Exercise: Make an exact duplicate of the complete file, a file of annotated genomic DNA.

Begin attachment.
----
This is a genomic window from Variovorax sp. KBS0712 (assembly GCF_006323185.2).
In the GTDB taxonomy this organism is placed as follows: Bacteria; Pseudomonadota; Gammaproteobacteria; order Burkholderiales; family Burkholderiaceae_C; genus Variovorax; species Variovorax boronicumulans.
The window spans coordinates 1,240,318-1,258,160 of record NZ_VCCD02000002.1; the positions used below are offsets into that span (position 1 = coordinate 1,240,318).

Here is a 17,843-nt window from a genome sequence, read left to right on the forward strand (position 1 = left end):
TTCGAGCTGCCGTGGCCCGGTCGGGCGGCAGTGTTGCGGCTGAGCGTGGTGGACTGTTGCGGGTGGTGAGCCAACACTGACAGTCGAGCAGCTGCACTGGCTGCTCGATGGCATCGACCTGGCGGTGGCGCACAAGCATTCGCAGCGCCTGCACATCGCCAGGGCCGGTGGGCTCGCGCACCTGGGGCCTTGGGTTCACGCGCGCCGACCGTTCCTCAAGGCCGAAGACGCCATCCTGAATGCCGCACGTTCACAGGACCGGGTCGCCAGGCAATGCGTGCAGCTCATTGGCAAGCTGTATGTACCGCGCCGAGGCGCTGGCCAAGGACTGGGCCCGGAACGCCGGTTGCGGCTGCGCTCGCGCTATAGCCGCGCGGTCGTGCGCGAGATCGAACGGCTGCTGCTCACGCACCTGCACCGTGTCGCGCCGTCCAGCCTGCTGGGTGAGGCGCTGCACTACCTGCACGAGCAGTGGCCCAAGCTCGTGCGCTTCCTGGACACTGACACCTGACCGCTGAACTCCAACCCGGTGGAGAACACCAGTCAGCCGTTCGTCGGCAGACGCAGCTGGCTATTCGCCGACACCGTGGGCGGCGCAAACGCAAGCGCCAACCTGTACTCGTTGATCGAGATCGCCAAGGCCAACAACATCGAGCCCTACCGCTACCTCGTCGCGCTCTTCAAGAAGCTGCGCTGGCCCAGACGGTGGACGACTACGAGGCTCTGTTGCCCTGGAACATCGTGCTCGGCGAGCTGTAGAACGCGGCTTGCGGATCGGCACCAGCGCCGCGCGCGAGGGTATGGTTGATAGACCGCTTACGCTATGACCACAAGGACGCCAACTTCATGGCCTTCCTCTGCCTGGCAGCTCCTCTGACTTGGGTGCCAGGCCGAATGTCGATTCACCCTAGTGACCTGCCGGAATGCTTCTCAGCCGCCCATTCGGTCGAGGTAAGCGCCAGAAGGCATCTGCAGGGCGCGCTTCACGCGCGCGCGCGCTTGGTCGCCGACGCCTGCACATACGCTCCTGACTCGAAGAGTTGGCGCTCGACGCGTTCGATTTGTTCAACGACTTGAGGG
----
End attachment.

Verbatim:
This is a genomic window from Variovorax sp. KBS0712 (assembly GCF_006323185.2).
In the GTDB taxonomy this organism is placed as follows: Bacteria; Pseudomonadota; Gammaproteobacteria; order Burkholderiales; family Burkholderiaceae_C; genus Variovorax; species Variovorax boronicumulans.
The window spans coordinates 1,240,318-1,258,160 of record NZ_VCCD02000002.1; the positions used below are offsets into that span (position 1 = coordinate 1,240,318).

Here is a 17,843-nt window from a genome sequence, read left to right on the forward strand (position 1 = left end):
TTCGAGCTGCCGTGGCCCGGTCGGGCGGCAGTGTTGCGGCTGAGCGTGGTGGACTGTTGCGGGTGGTGAGCCAACACTGACAGTCGAGCAGCTGCACTGGCTGCTCGATGGCATCGACCTGGCGGTGGCGCACAAGCATTCGCAGCGCCTGCACATCGCCAGGGCCGGTGGGCTCGCGCACCTGGGGCCTTGGGTTCACGCGCGCCGACCGTTCCTCAAGGCCGAAGACGCCATCCTGAATGCCGCACGTTCACAGGACCGGGTCGCCAGGCAATGCGTGCAGCTCATTGGCAAGCTGTATGTACCGCGCCGAGGCGCTGGCCAAGGACTGGGCCCGGAACGCCGGTTGCGGCTGCGCTCGCGCTATAGCCGCGCGGTCGTGCGCGAGATCGAACGGCTGCTGCTCACGCACCTGCACCGTGTCGCGCCGTCCAGCCTGCTGGGTGAGGCGCTGCACTACCTGCACGAGCAGTGGCCCAAGCTCGTGCGCTTCCTGGACACTGACACCTGACCGCTGAACTCCAACCCGGTGGAGAACACCAGTCAGCCGTTCGTCGGCAGACGCAGCTGGCTATTCGCCGACACCGTGGGCGGCGCAAACGCAAGCGCCAACCTGTACTCGTTGATCGAGATCGCCAAGGCCAACAACATCGAGCCCTACCGCTACCTCGTCGCGCTCTTCAAGAAGCTGCGCTGGCCCAGACGGTGGACGACTACGAGGCTCTGTTGCCCTGGAACATCGTGCTCGGCGAGCTGTAGAACGCGGCTTGCGGATCGGCACCAGCGCCGCGCGCGAGGGTATGGTTGATAGACCGCTTACGCTATGACCACAAGGACGCCAACTTCATGGCCTTCCTCTGCCTGGCAGCTCCTCTGACTTGGGTGCCAGGCCGAATGTCGATTCACCCTAGTGACCTGCCGGAATGCTTCTCAGCCGCCCATTCGGTCGAGGTAAGCGCCAGAAGGCATCTGCAGGGCGCGCTTCACGCGCGCGCGCGCTTGGTCGCCGACGCCTGCACATACGCTCCTGACTCGAAGAGTTGGCGCTCGACGCGTTCGATTTGTTCAACGACTTGAGGG